Poster Theater Flash Session
Diet and Cancer
Obesity-related cancers (e.g., breast, colorectal, and endometrial) account for 40% of all US cancer diagnoses and disproportionately affect females. More than half of Americans are unaware that excess adiposity is a modifiable risk factor for certain types of cancers, and many do not perform healthy diet behaviors. It is unclear whether these patterns also appear in survivors of obesity-related cancers, a disease that could potentially be prevented by a healthy diet and weight management. Thus, we examined beliefs about cancer prevention and diet behaviors among female survivors of obesity-related cancers.
Methods : Adult female cancer survivors enrolled in cycles 1 or 2 of the Health Information National Trends Survey (HINTS) 5 were included in this study if they reported a diagnosis that met the Centers for Disease Control and Prevention definition for an obesity-related cancer (n=241). Data about 1) cancer history, 2) beliefs about cancer prevention, and 3) dietary behaviors (produce intake, eating out) were used in independent t-tests and Chi-square analyses. Due to the survey’s complex sampling design, reported estimates were weighted and the jackknife replication method was used.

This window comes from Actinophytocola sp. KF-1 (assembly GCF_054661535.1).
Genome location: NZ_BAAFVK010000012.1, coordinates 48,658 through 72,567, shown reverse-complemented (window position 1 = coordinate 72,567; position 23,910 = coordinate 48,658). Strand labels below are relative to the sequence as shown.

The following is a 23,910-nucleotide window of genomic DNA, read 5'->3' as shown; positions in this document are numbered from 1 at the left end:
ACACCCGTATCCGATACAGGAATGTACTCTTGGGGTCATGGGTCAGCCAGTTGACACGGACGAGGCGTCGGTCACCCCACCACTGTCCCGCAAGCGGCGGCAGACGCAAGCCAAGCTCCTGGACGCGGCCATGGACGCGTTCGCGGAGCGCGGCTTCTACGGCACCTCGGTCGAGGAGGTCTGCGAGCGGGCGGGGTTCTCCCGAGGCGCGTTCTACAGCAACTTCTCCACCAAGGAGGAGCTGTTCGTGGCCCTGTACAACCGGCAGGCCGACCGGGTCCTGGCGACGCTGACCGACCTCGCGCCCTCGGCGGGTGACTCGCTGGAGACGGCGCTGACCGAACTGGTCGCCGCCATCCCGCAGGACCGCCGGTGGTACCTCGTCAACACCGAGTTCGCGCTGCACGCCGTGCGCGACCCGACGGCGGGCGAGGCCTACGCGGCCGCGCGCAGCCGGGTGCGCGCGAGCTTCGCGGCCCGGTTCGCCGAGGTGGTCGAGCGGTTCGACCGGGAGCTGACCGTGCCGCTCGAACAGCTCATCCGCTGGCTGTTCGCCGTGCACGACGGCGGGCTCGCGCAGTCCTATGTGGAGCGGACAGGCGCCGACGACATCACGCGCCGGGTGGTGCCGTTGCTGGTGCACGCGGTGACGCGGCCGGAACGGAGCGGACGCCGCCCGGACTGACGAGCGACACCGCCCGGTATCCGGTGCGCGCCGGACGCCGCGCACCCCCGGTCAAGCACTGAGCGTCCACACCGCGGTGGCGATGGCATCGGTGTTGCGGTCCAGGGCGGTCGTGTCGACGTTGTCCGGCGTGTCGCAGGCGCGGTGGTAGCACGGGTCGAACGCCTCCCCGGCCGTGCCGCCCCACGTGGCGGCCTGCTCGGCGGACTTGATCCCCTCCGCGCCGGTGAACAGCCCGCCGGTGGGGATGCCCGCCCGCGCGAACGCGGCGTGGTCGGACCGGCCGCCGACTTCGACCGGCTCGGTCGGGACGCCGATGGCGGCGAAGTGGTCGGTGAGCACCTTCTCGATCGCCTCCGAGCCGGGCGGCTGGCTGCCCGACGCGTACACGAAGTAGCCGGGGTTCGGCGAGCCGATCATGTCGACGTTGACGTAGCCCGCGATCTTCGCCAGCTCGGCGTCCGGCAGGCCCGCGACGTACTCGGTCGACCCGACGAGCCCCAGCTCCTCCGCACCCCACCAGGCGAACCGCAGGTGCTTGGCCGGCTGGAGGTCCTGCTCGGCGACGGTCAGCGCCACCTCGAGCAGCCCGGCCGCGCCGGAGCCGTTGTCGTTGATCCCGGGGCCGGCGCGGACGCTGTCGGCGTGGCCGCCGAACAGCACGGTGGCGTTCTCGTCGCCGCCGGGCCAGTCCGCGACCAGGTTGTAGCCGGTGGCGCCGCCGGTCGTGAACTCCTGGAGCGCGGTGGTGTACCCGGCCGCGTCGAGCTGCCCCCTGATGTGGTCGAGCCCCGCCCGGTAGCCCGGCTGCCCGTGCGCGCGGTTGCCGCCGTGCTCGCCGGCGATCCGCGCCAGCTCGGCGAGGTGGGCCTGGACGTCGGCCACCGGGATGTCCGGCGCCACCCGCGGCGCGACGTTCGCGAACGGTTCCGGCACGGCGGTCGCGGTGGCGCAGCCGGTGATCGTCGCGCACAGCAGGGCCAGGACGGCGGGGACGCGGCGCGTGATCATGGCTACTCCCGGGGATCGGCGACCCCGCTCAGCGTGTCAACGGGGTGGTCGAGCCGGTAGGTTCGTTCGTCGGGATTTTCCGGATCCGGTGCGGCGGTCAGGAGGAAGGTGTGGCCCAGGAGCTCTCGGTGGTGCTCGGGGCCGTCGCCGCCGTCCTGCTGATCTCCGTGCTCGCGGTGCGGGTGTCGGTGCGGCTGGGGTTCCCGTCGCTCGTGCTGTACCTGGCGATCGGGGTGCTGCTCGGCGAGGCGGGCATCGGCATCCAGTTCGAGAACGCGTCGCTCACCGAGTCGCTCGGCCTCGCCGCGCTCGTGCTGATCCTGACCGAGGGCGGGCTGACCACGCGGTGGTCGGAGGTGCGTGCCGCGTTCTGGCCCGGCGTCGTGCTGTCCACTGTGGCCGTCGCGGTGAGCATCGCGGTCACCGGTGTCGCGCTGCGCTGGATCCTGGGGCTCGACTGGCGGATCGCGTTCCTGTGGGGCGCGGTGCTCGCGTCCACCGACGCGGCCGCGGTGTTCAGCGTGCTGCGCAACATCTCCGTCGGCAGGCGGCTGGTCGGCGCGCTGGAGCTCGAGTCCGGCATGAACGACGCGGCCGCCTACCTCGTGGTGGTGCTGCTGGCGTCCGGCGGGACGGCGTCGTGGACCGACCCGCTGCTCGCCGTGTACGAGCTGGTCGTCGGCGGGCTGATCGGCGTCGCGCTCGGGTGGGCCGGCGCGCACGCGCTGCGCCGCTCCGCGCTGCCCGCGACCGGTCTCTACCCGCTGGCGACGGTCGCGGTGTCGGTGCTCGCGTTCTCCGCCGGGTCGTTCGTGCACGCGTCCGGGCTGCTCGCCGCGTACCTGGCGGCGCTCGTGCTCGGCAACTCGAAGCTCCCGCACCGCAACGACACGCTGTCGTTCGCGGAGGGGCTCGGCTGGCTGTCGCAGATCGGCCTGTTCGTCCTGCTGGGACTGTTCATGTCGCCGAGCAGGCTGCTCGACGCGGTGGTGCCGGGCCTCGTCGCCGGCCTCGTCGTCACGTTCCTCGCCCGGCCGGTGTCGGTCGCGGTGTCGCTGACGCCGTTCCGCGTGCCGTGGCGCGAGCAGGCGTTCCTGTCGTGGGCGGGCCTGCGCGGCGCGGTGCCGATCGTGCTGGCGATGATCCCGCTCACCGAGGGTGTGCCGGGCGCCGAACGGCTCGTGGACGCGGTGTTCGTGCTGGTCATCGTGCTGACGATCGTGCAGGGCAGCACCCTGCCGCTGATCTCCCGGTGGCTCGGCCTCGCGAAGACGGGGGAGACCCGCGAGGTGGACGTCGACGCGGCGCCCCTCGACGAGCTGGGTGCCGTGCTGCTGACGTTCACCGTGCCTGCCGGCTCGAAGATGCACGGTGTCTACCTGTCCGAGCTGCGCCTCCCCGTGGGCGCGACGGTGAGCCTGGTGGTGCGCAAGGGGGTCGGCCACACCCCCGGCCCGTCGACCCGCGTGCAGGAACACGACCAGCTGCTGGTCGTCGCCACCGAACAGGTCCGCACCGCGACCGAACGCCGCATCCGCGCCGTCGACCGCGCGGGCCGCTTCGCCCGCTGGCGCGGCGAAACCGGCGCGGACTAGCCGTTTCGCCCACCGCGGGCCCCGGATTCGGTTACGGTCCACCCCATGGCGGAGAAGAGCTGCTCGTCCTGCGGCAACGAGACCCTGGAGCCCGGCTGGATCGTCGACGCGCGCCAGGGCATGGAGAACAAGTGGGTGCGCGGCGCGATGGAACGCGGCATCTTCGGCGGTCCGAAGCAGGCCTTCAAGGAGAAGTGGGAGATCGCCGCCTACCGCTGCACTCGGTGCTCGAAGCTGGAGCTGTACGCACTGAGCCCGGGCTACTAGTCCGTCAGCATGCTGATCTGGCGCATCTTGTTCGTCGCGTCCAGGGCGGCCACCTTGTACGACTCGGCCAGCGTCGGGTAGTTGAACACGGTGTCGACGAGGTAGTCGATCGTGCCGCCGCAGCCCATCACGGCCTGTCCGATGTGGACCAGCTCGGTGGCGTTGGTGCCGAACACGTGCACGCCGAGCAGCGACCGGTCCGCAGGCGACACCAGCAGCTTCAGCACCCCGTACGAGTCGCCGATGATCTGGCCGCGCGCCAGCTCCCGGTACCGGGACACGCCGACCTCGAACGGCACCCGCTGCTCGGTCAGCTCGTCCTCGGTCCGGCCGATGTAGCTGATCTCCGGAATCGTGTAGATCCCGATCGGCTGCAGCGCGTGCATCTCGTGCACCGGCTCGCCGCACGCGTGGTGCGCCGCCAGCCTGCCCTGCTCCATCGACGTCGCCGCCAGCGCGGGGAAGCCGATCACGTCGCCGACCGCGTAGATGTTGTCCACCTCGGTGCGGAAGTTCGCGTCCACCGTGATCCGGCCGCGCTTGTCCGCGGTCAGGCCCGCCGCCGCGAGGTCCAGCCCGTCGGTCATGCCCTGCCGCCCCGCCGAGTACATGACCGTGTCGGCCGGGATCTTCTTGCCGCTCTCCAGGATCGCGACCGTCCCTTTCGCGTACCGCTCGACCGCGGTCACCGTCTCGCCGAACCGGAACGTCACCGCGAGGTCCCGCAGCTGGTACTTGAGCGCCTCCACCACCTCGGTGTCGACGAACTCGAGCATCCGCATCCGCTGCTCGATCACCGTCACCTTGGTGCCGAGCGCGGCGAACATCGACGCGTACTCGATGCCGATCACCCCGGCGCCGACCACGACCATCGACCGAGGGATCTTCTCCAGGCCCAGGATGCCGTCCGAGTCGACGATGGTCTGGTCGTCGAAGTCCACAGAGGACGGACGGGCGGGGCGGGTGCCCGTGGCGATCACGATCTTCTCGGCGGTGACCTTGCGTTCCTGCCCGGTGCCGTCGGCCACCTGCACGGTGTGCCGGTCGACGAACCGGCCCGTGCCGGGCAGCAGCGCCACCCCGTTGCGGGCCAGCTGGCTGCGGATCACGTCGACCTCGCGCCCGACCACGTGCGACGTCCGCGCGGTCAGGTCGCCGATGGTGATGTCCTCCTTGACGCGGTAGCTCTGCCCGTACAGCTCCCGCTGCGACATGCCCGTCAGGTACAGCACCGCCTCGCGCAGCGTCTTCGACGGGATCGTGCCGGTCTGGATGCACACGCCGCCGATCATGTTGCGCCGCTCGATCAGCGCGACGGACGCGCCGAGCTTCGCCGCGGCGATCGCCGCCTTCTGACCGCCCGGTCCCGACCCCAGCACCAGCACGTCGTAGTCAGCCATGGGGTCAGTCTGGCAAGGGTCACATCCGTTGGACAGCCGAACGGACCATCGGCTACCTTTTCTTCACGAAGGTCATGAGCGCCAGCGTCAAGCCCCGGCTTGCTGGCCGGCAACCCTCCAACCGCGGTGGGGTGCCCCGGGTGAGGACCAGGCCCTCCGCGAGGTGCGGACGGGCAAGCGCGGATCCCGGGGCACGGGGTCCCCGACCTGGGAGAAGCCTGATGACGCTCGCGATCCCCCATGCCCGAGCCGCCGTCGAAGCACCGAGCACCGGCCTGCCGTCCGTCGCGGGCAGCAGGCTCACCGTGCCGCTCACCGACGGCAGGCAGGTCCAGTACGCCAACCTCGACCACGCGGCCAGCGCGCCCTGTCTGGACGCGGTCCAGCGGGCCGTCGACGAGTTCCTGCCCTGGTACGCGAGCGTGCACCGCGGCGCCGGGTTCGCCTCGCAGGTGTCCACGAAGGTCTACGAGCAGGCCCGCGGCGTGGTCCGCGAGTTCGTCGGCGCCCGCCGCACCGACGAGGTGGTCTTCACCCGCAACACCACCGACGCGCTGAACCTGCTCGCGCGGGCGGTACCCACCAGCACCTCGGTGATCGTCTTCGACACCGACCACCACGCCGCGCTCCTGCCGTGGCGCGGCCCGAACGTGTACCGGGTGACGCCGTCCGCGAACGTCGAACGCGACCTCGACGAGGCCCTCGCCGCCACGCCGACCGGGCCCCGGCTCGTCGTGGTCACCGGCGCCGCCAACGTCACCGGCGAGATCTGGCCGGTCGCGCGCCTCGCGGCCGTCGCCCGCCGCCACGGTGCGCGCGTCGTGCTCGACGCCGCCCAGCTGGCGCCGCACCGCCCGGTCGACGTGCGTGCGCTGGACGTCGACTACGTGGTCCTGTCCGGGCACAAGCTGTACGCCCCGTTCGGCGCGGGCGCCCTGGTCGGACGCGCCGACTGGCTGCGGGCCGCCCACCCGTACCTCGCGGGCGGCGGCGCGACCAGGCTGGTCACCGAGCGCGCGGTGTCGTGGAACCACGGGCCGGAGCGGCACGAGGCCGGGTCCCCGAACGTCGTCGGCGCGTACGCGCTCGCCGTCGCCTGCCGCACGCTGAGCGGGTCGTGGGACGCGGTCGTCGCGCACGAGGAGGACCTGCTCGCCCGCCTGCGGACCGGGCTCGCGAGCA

Results : The sample had a mean age of 63.2 ± 2.8 years and a mean BMI of 27.3 ± 1.0 kg/m2. Ratings on a 4-point scale (1=strongly agree, 4 = strongly disagree) revealed that participants viewed cancer as somewhat preventable. About half of the participants agreed that being overweight or obese (46%) and eating a healthy diet (53%) had ‘a lot of’ influence over cancer development. When examining diet behaviors, only a quarter of the participants reported eating ≥ 2 cups of fruit (21%) and vegetables (25%) daily. Overall, participants ‘sometimes’ to ‘rarely’ used caloric information from menus to make food decisions [mean score: 3.4 (SE 0.1); scale: 1=always, 5=never].
Female survivors of obesity-related cancers are somewhat aware that cancer can be prevented, but do not consistently perform behaviors that can reduce their risk of cancer reoccurrence. Collectively, the evidence suggests that clinicians should emphasize the importance of weight management for obesity-related cancers and provide diet strategies during consultations with this population.
Funding Sources :
All authors are being supported by the National Institutes of Health.